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Animals rescued from Slave Lake Fires

By Dr. Andrew Jones

Hello fellow readers.

Many of you may not be aware of a devastating Wildfire that happened last Sunday in a Canadian town called Slave Lake.

Flames continued to flicker into the nighttime skies above Slave Lake after a devastating, fast moving wildfire caught community officials off guard.

The damage is catastrophic. Hundreds of homes, churches and businesses in the northern Alberta town have been destroyed. So too has the town hall and radio station. The power’s out, cellphone service has been spotty, and 7,000 residents have been forced to flee through a single road, the only highway open as fires rage on all sides.

Fire crews had little control – they had managed to save the south part of the town, but remained at the mercy of strong winds, gusting up to 100 kilometres an hour.

“It’s extremely devastating, our loss. It’s difficult to articulate,” Slave Lake Mayor Karina Pillay-Kinnee said late Sunday, adding: “A lot of things we’re battling now.”

In total it has been estimated that 40% of the town has been burned down.

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What about the pets?
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When Slave Lake resident Sara Toner fled her home Sunday night she had only enough time to grab two things: her partner Darren and their one-year old daughter Olivia.

“We were running. There was fire in the backyard, and the truck wouldn’t start,” described Toner with wide, tear-filled eyes. “We didn’t have time to even think about my cat.”

Toner was one of the first Slave Lake residents to be reunited with her pet, a calico cat named Buttons, at the makeshift animal-refugee camp outside the Edmonton Expo Centre Wednesday.

“She’s a little burned and singed, so we’re going to take her to the vet,” she said. “We’ve got two other cats out there somewhere, so we have hope now that someone will find them.”

The first batch of animals rescued from the fire-ravaged town, about 40 cats, dogs, birds and even a bearded dragon, were shaken and tired but relatively unscathed, said Edmonton Humane Society spokesperson Shawna Randolph.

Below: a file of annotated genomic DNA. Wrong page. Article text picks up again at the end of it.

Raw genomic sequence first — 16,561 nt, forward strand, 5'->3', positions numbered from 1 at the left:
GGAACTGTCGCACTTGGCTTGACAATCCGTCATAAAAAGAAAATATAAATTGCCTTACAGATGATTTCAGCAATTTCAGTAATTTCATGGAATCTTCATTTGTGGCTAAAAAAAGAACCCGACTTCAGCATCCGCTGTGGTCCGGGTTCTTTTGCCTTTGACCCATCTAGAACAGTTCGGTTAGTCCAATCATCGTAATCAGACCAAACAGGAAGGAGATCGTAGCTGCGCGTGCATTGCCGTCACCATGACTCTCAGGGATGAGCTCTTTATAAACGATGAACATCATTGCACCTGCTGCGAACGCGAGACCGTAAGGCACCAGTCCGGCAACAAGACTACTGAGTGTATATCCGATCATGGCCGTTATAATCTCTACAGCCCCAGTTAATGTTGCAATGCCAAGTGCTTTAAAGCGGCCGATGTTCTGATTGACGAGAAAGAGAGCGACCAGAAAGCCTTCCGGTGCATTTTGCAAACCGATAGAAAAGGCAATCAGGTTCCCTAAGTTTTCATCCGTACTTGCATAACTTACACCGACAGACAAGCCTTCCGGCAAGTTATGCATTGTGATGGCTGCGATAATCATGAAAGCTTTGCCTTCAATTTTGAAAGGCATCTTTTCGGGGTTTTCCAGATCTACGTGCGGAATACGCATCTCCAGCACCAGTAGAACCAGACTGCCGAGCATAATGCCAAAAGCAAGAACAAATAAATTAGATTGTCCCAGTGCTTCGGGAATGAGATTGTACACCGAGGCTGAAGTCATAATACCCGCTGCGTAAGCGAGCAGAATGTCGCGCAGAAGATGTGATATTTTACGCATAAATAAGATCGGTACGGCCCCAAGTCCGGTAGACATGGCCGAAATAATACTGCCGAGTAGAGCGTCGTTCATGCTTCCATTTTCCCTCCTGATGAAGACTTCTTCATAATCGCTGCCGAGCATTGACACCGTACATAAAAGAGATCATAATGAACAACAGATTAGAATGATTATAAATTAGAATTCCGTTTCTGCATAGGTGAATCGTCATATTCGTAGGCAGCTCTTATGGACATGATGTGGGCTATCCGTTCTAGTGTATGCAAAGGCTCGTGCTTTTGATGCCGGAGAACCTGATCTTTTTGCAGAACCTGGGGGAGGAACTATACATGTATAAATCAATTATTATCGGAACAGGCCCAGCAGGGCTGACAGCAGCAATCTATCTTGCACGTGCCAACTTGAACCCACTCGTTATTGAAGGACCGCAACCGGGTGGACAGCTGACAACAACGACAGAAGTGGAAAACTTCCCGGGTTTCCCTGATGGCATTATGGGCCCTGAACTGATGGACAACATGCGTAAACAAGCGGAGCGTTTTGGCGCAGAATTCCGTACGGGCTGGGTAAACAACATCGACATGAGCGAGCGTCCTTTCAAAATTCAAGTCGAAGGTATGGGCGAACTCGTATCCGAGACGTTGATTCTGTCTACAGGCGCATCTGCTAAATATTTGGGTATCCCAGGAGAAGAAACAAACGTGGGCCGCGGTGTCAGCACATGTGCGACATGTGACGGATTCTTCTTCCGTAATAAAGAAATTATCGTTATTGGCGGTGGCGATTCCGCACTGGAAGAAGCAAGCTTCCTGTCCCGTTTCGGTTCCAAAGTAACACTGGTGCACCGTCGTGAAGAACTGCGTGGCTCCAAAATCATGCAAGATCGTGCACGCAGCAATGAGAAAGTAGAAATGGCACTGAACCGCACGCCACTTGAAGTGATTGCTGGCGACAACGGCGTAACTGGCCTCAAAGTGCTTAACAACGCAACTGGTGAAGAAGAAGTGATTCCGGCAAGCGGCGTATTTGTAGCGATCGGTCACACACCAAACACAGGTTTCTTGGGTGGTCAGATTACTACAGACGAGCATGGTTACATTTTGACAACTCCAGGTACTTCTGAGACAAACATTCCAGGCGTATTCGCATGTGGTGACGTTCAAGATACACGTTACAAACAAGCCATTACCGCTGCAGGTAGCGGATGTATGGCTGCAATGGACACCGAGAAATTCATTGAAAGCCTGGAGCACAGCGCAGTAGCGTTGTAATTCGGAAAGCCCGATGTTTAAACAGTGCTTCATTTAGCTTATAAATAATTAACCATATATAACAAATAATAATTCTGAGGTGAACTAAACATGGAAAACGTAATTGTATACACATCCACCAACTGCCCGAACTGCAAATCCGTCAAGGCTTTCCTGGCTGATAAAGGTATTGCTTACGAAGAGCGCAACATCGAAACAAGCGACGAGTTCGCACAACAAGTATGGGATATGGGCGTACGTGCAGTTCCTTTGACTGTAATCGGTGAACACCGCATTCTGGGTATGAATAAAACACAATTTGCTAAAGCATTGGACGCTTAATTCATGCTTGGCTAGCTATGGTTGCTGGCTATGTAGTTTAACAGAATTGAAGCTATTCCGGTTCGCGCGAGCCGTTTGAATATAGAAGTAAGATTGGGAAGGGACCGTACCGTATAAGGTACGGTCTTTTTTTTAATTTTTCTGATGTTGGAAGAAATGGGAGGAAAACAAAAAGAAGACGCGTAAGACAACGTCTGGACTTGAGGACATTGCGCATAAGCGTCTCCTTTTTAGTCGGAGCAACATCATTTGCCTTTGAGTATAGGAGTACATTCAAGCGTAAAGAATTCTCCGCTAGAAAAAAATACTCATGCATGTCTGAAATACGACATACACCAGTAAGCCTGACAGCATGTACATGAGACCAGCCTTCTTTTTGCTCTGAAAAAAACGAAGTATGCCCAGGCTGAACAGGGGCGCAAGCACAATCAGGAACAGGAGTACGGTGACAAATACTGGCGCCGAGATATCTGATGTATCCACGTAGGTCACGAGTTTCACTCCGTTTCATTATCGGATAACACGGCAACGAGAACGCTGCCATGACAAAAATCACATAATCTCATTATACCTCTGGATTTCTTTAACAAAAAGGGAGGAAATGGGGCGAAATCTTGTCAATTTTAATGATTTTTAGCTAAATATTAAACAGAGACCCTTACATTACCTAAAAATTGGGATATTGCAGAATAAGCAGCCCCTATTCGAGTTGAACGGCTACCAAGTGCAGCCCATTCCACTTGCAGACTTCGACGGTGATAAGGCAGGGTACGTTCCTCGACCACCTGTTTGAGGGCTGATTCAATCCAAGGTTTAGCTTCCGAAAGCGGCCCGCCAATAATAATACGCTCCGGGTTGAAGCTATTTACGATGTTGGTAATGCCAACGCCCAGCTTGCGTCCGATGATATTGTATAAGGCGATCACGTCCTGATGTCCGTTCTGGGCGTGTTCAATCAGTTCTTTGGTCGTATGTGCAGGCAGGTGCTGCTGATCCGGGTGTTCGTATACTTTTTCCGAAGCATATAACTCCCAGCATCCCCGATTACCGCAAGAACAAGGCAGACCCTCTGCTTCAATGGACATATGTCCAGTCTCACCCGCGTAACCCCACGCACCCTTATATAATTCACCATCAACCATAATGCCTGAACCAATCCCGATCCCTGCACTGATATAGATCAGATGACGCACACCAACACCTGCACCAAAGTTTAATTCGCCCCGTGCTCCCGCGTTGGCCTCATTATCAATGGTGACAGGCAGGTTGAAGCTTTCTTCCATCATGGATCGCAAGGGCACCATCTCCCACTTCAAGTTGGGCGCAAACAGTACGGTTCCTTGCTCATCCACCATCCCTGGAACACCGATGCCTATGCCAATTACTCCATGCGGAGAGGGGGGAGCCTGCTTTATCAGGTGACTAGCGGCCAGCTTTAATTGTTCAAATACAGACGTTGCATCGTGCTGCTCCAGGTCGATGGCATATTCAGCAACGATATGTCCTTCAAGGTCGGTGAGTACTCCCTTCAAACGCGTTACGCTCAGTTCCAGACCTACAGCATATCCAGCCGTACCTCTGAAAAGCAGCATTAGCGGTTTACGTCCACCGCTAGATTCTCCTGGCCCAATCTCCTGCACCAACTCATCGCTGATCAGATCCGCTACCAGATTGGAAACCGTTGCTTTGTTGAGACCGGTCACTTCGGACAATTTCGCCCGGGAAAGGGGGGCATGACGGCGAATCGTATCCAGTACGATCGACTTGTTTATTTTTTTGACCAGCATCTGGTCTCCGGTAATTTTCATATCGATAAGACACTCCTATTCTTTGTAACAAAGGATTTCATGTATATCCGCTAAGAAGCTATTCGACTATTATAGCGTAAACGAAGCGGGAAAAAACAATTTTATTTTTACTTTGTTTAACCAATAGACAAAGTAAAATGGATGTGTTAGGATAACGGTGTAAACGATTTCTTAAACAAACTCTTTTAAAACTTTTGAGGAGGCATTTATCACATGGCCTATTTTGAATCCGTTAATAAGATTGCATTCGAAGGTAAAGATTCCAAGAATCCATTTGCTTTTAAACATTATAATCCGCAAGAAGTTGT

The first wave of reunions began early Wednesday morning and continued throughout the day.

“This has been such a rewarding, joyful day. It’s fantastic to see these families, who have lost everything, be reunited with their pets,” said Randolph.

Like Toner, Slave Lake resident Sweetgrass Hoof, 19, was forced to flee her home without her cat, Max.

She spent the next two nights sleeping fitfully, desperately wishing she had left water or food for the animal.

“We didn’t have enough time to pack, we didn’t have any time to put out food and water for him, it was horrible,” said Hoof through a flood of tears.

Soon the Slave Lake evacuee was grinning from ear to ear, as rescue workers handed her Max, uninjured and relatively calm inside his kennel.

“I’m so, so glad they saved him, I can’t thank them enough,” she said.

In the wake of the wildfires that devastated the small town, the Edmonton Humane Society’s animal rescue team has rounded up more than 100 animals, 40 of those found wandering through the charred streets or trapped inside their owner’s homes.

According to officials, it’s very common for pet owners to be blind-sided by a disaster. But Randolph stresses the importance of a pet-emergency plan.

“People need to be more prepared. If they have an emergency kit, and an extra carrier, they can just put the animal in, grab it and go,” she said.

Thanks to heroic efforts by officials, many of the rescued animals have already been identified.

So far no animal fatalities have been reported and Toner’s cat Buttons was the only animal injured, with just minor burns.

Any evacuees who would like to leave information about lost pets up in Slave Lake is asked to call the dispatch phone number at 780-491-3850.

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Topics: Cat Care, Cat Health, Dog Care, Dog Health, Pet Care, Pet health | 5 Comments »

5 Responses to “Animals rescued from Slave Lake Fires”